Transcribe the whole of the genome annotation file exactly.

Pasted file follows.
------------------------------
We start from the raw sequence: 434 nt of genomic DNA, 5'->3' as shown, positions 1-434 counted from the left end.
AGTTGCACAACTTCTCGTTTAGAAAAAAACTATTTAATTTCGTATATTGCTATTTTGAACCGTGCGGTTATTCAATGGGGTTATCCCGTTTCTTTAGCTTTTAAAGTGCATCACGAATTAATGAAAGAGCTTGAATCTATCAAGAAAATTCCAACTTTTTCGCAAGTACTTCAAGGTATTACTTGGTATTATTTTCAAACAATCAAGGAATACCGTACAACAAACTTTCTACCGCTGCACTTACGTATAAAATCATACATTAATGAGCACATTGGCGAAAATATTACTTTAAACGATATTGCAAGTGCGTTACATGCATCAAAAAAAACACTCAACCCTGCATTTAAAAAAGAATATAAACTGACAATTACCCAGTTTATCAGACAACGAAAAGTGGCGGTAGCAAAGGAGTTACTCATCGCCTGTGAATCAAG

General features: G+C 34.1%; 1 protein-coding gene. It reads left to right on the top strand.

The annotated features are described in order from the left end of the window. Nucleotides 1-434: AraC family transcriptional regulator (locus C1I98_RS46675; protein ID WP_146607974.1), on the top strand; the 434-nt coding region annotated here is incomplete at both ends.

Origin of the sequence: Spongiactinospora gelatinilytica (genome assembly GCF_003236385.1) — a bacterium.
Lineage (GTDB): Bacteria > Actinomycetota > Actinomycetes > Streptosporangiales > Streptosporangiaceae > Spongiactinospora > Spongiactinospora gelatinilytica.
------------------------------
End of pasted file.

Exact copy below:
We start from the raw sequence: 434 nt of genomic DNA, 5'->3' as shown, positions 1-434 counted from the left end.
AGTTGCACAACTTCTCGTTTAGAAAAAAACTATTTAATTTCGTATATTGCTATTTTGAACCGTGCGGTTATTCAATGGGGTTATCCCGTTTCTTTAGCTTTTAAAGTGCATCACGAATTAATGAAAGAGCTTGAATCTATCAAGAAAATTCCAACTTTTTCGCAAGTACTTCAAGGTATTACTTGGTATTATTTTCAAACAATCAAGGAATACCGTACAACAAACTTTCTACCGCTGCACTTACGTATAAAATCATACATTAATGAGCACATTGGCGAAAATATTACTTTAAACGATATTGCAAGTGCGTTACATGCATCAAAAAAAACACTCAACCCTGCATTTAAAAAAGAATATAAACTGACAATTACCCAGTTTATCAGACAACGAAAAGTGGCGGTAGCAAAGGAGTTACTCATCGCCTGTGAATCAAG

General features: G+C 34.1%; 1 protein-coding gene. It reads left to right on the top strand.

The annotated features are described in order from the left end of the window. Nucleotides 1-434: AraC family transcriptional regulator (locus C1I98_RS46675; protein ID WP_146607974.1), on the top strand; the 434-nt coding region annotated here is incomplete at both ends.

Origin of the sequence: Spongiactinospora gelatinilytica (genome assembly GCF_003236385.1) — a bacterium.
Lineage (GTDB): Bacteria > Actinomycetota > Actinomycetes > Streptosporangiales > Streptosporangiaceae > Spongiactinospora > Spongiactinospora gelatinilytica.